On Thu, 2007-10-04 at 16:06 +0200, Jan Kiszka wrote:
> Philippe Gerum wrote:
> > On Thu, 2007-10-04 at 14:42 +0200, Jan Kiszka wrote:
> >> Philippe Gerum wrote:
> >>> On Thu, 2007-10-04 at 11:34 +0200, Philippe Gerum wrote:
> >>>>> Well, this trace also reveals a second bug that can cause nasty priority
> >>>>> inversion: a high-prio domains executes when a fasteoi-IRQ arrives for a
> >>>>> low-prio domain. This will now block all IRQs until the low-prio domain
> >>>>> was able to run its IRQ handler completely. Thus we must _mask_ fasteoi
> >>>>> IRQs for low-prio domains while high-prio ones are running!
> >>>> This code was actually there up to 2.6.17-1.5-02, and was removed at
> >>>> some point in the 2.6.19 series, due to some severe conflicts with the
> >>>> vanilla IO-APIC support which used to be a hell of a moving target at
> >>>> that time. I guess it's time to bring this code back.
> >>> Does the following work for you?
> >> Will give it a try later. Meanwhile...
> >>> diff --git a/arch/i386/kernel/io_apic.c b/arch/i386/kernel/io_apic.c
> >>> index 2ae79e9..517937b 100644
> >>> --- a/arch/i386/kernel/io_apic.c
> >>> +++ b/arch/i386/kernel/io_apic.c
> >>> @@ -2022,6 +2022,8 @@ static void ack_ioapic_quirk_irq(unsigned int irq)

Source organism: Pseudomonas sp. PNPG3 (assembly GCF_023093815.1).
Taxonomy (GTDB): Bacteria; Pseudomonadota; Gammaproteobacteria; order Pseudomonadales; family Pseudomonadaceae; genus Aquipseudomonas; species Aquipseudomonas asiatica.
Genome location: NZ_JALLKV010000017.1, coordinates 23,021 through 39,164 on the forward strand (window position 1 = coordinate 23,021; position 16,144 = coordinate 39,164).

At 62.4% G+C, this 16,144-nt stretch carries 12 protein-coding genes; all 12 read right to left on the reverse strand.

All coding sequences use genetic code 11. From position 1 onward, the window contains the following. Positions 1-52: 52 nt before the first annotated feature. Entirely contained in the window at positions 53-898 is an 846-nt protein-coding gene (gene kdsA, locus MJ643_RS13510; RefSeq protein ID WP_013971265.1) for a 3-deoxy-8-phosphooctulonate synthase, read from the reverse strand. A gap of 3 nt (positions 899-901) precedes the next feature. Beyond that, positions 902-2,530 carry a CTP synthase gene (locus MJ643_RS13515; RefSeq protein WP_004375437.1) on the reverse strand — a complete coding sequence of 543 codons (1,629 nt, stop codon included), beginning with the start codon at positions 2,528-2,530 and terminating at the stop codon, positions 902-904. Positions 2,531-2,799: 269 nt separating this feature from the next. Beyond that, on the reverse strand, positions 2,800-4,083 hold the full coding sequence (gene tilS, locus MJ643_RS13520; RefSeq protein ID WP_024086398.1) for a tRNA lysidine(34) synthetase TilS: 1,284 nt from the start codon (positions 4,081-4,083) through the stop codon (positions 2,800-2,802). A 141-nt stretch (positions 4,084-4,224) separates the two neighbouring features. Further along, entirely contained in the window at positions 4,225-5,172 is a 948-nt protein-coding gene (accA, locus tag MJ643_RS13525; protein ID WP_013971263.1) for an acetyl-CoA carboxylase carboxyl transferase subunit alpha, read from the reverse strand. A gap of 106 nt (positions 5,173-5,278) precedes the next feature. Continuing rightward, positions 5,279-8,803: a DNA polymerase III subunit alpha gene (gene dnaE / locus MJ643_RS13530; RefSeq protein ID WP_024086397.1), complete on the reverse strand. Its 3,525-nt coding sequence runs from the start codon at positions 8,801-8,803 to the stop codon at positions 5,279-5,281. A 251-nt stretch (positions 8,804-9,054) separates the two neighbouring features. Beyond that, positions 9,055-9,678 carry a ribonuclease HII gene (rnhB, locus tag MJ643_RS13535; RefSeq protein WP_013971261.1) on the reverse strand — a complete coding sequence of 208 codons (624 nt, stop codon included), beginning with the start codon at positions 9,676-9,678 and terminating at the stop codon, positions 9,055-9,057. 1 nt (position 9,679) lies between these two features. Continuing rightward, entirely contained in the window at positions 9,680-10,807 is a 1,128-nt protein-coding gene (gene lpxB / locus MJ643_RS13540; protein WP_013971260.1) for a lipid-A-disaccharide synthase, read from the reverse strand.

> >>> __unmask_and_level_IO_APIC_irq(irq);
> >>> spin_unlock(&ioapic_lock);
> >>> }
> >>> +
> >>> + __mask_IO_APIC_irq(irq);
> >>> }
> >> ...I have problems understanding this hunk. Typo? Should this read
> >> __unmask_IO_APIC_irq?
> > No, you want to mask it here. EOI in the IO-APIC case goes through some
> > quirks which you want to apply immediately on behalf of the primary
> > I-pipe ack handler, basically to work around some IO-APIC errata. Then,
> > either the high priority domain (__ipipe_end_fasteoi_irq) or the root
> > one (handle_fasteoi_irq) will unmask the IRQ as needed, whichever comes
> > first (and only).
> ack_ioapic_quirk_irq == eio for fasteoi, so it is specifically executed
> on exit of handle_fasteoi_irq. I still don't see why you want to leave
> the IRQ masked here.
It is not executed on IRQ exit anymore when the I-pipe is enabled. The
EOI handler is called earlier in the latter case to ack the LAPIC, then
mask the interrupt source from the IO-APIC, waiting for the Linux
handler to process the device which triggered the interrupt. The source
is eventually unmasked when either the high priority domain or Linux is
done with the interrupt.
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